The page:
Dermatitis is defined as an inflammation of the skin. Contact dermatitis refers to dermatitis that is caused by contact between the skin and a substance. The substance can be an allergen (a substance that provokes an allergic reaction) or an irritant (a substance that damages the skin). Irritants are responsible for about 80 percent of cases of contact dermatitis.
Irritant contact dermatitis occurs when the skin comes in direct contact with a substance that physically, mechanically, or chemically irritates the skin, causing the normal skin barrier to be disrupted.
The most common causes of irritant dermatitis are products used on a daily basis, including soap, cleansers, and rubbing alcohol. People with other skin conditions, dry skin, and light-colored or “fair” skin are at greatest risk, although anyone can develop irritant dermatitis.
Mild irritants cause redness, dryness, small cracks, and itching. Strong irritants may cause swelling, oozing, tenderness, or blisters. The hands are commonly affected, often between the fingers. Irritant dermatitis can also affect the face, especially the thin skin of the eyelids.
The diagnosis of irritant contact dermatitis is usually based upon a person’s history and physical examination. In some cases, a patch test (applying a small amount of a substance to the skin) may be recommended to determine if the dermatitis is allergic or irritant-type. Patch testing should be done by a dermatologist or allergist who is trained in this procedure.
The goal of treatment of irritant contact dermatitis is to restore the normal skin barrier and protect the skin from future injury. Reducing exposure to known irritants is essential. In some cases, simply reducing the use of soap and using an emollient cream or ointment completely alleviates symptoms. Wearing gloves when working with irritants may help as well. In more severe cases, a steroid cream may be recommended
Allergic contact dermatitis occurs when the skin comes in direct contact with an allergen(a substance that provokes an allergic reaction). This activates the body’s immune system, which triggers inflammation. Allergic contact dermatitis can occur after being exposed to a new product or after using a product for months or years such as perfumes and cosmetics, components of rubber, nail polish, and chemicals in shoes (both leather and synthetic). Allergic contact dermatitis can also be triggered by certain medications, including hydrocortisone cream, antibiotic creams and other medication creams.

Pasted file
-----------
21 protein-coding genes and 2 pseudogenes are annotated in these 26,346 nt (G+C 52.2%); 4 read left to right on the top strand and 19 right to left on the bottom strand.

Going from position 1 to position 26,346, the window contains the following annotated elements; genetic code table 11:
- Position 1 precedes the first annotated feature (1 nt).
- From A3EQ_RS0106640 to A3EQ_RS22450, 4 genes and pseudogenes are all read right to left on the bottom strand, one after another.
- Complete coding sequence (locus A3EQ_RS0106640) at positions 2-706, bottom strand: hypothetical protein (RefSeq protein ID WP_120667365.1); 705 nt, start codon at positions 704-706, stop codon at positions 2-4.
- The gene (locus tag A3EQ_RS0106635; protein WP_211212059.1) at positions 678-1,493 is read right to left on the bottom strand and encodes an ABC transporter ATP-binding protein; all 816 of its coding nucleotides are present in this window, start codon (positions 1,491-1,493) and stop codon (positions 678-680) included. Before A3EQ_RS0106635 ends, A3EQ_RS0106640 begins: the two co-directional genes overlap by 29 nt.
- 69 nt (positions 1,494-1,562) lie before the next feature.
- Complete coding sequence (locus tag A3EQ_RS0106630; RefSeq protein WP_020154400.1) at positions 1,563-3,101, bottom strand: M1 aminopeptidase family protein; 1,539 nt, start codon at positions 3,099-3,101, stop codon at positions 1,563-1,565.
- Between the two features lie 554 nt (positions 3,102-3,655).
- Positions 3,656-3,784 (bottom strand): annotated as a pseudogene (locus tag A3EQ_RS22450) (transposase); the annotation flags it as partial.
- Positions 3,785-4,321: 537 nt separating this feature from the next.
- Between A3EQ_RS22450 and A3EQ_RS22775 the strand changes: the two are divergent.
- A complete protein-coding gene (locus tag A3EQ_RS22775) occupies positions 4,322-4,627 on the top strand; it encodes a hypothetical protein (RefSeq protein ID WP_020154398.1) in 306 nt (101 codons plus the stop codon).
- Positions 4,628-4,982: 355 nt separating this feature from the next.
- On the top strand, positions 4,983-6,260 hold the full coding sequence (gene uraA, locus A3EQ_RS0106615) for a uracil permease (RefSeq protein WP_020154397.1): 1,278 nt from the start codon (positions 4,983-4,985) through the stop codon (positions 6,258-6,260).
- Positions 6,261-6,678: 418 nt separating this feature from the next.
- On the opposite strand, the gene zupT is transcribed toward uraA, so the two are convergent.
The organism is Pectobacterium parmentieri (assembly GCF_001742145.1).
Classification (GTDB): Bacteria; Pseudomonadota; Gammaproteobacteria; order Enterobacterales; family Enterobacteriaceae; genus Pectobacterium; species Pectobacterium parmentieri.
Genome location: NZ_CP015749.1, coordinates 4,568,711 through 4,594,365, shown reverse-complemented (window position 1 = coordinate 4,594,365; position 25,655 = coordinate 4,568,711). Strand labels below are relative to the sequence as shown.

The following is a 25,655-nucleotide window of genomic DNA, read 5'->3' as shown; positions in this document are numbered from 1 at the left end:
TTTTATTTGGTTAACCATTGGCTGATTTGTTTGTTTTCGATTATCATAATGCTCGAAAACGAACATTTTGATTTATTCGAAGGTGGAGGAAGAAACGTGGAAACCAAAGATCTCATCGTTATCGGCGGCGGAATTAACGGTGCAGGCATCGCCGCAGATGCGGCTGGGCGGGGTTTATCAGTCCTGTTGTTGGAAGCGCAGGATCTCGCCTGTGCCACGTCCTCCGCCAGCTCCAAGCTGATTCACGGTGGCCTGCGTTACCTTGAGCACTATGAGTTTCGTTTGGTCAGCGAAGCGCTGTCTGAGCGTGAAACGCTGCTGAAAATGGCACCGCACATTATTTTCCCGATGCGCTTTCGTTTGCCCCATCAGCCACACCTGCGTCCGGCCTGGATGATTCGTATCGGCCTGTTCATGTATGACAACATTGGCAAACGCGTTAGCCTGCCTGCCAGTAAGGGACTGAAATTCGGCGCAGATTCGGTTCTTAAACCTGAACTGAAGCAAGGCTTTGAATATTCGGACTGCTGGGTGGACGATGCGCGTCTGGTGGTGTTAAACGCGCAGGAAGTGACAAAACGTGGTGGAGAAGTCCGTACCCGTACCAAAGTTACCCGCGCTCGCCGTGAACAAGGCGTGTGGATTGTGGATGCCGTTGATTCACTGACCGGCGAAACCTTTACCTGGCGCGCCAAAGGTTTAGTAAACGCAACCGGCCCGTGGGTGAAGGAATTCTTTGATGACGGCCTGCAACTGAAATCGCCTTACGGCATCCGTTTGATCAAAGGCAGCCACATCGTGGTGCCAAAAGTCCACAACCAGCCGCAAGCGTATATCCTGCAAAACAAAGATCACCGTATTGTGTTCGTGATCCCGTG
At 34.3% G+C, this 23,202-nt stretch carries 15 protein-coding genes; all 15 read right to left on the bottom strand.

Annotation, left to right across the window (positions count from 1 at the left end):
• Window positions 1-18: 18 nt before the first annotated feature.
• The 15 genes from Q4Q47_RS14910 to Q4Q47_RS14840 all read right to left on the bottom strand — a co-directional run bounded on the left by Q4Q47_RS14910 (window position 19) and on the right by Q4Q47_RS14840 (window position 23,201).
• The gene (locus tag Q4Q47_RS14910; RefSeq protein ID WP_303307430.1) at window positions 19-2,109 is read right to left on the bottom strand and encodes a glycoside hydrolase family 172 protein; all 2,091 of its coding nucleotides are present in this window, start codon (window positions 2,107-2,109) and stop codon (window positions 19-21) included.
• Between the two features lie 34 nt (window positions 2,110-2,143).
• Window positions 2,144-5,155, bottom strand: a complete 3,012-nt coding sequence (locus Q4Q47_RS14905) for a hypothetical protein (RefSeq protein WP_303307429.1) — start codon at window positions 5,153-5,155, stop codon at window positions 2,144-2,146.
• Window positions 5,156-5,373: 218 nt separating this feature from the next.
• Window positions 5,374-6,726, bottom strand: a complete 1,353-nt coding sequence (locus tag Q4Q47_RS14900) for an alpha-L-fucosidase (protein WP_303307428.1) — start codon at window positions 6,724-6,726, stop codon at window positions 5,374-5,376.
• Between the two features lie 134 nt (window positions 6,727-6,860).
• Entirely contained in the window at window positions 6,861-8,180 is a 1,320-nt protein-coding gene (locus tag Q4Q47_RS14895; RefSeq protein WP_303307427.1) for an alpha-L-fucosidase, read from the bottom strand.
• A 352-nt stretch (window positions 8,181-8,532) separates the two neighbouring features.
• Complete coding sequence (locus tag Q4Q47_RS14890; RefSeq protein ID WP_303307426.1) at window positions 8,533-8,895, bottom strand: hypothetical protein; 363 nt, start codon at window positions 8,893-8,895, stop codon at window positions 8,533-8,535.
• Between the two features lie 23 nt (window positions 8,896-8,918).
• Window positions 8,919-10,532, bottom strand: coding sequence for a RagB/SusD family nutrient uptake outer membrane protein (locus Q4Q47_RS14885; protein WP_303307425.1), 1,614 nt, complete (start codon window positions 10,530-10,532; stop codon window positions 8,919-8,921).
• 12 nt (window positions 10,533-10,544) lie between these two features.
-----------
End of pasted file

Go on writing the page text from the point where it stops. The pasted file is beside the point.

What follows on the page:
Symptoms include intense itching and a red raised rash. The rash may blister in severe cases. The rash is usually limited to areas that were in direct contact with the allergen, but a rash can appear in other areas of the body, if the allergen was transferred to those areas on a person’s hands. Washing the allergen away with soap and water can usually prevent this spread. The rash typically appears within 12 to 48 hours of exposure to the allergen, although in some cases it may not appear for up to two weeks. Although less common, the rash can persist for months or years, which makes it difficult to identify the cause of the reaction.
The diagnosis of allergic contact dermatitis is based upon a person’s history and physical examination. If symptoms improve after the allergen is eliminated, this supports the diagnosis. Patch testing may be recommended in some cases and is usually performed by a dermatologist or allergist.
Allergic contact dermatitis usually resolves within two to four weeks after the allergen is eliminated, although it can take more time in some cases. Several measures can minimize symptoms during this time and help to control symptoms in people who have chronic allergic contact dermatitis. Whenever possible, identify and stop all exposure to the allergen. A steroid cream might be prescribed for people with mild to moderate symptoms, and oral steroids reserved for severe forms of dermatitis and these should be prescribed by a dermatologist or an allergy specialist
For people with more bothersome symptoms, wet or damp dressings are recommended, especially when the affected area is oozing fluid and crusting. Such dressings are soothing and relieve itching, reduce redness, gently remove crusts, and prevent additional injury from scratching.